125 Severe Weather Forecast Skill across Different Environments in an Experimental Convection-Allowing Model

Tuesday, 23 October 2018
Stowe & Atrium rooms (Stoweflake Mountain Resort )
Ryan A. Sobash, NCAR, Boulder, CO

The skill of severe weather forecasts using convection-allowing models (CAMs) is a function of season and region (Sobash and Kain 2017). For example, the peak in updraft helicity (UH)-based severe weather forecast skill within the CONUS occurs during the Spring (Mar-May), and is reduced during the Summer (July-Sept) and cool-season (Nov-Mar). It is hypothesized that these variations result from: 1) differences in convective-scale predictability and 2) the inadequacy of UH-based diagnostics to identify severe, but non-supercellular, forecast convection. The latter could be improved by understanding the severe weather environments where UH-based forecasts fail and identifying more appropriate surrogate diagnostics.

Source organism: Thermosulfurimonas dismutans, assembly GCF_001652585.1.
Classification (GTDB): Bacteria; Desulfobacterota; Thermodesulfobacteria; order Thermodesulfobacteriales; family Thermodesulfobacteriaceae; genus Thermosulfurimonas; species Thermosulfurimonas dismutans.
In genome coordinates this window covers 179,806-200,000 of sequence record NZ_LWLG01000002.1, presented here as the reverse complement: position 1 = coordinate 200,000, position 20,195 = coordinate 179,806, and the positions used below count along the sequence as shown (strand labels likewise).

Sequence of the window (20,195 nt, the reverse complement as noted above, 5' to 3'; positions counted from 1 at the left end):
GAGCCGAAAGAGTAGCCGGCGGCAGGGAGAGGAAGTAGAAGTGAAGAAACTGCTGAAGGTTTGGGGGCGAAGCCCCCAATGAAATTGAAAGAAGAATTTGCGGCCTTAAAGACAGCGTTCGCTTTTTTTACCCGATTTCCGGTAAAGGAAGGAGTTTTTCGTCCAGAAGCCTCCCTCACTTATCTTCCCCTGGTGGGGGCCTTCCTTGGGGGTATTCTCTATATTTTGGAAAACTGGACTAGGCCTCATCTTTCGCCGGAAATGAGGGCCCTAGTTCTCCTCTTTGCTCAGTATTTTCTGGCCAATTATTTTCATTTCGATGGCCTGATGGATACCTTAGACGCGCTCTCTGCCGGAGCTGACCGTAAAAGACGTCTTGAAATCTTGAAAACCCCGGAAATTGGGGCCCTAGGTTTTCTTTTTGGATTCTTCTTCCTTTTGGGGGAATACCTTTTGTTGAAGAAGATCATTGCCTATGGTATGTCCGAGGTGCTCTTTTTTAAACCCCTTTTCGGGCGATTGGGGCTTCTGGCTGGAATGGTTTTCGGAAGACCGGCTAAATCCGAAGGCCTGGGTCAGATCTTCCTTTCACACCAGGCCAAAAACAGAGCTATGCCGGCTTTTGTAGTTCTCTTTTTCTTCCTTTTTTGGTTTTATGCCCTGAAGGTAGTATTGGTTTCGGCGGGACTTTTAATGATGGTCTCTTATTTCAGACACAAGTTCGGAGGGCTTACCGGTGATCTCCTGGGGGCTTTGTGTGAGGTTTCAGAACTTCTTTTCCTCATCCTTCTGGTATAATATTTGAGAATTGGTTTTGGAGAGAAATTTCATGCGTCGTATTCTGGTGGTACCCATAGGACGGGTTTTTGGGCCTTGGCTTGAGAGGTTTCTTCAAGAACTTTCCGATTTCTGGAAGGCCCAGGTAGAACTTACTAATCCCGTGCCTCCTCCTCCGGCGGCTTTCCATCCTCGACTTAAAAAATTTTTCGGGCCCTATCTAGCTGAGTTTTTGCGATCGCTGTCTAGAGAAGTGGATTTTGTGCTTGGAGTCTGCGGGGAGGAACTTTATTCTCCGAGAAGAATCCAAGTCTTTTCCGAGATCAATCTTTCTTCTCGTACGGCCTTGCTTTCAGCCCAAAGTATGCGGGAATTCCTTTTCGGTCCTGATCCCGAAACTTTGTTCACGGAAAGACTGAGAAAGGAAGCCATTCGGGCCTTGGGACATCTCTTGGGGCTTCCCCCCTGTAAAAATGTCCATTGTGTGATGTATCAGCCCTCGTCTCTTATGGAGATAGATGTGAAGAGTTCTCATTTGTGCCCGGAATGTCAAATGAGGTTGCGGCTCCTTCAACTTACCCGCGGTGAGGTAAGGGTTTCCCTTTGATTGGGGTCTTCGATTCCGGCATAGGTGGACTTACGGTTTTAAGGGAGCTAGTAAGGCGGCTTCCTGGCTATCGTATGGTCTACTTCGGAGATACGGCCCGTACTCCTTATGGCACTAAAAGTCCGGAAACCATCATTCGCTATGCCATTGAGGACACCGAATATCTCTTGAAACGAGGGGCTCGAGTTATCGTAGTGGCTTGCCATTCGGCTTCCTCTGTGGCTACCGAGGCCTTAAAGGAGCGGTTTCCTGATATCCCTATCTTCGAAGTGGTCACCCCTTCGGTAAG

Here, the relationship between CAM forecast skill and environment was analyzed using 8-years of archived National Severe Storms Laboratory WRF forecasts, a daily 36-hour CAM forecast run since 2007. 24-hour surrogate severe probability forecasts (SSPFs) were produced using the mid-level (2 – 5 km AGL) UH field and verified against observed storm reports. Forecast verification statistics were aggregated by forecast CAPE and 0 – 6 km AGL bulk wind difference (06SHR). UH-based SSPFs were most skillful in environments with large CAPE and 06SHR magnitudes, specifically CAPE > 1000 J kg-1and 06SHR > 10 m s-1, with increased magnitudes of CAPE and 06SHR resulting in larger skill. Two environments were identified where UH-based SSPF skill was minimized: 1) low-CAPE and high-06SHR events occurring across the eastern U.S. during the cool-season, and 2) moderate-CAPE, low-06SHR events occurring in the southeastern U.S. during the warm season. In the latter case, the UH-based SSPFs possessed no skill compared to climatology. Interestingly, SSPFs in environments of low-CAPE and low-06SHR possessed relatively large skill. These events occurred almost exclusively in the lee of the Rockies, where 06SHR likely underestimates the relevant cloud-bearing shear due to high cloud bases. Together, these results motivate the development of surrogates related to severe weather in the two low-skill regimes; the potential of other surrogates in these environments will be discussed.

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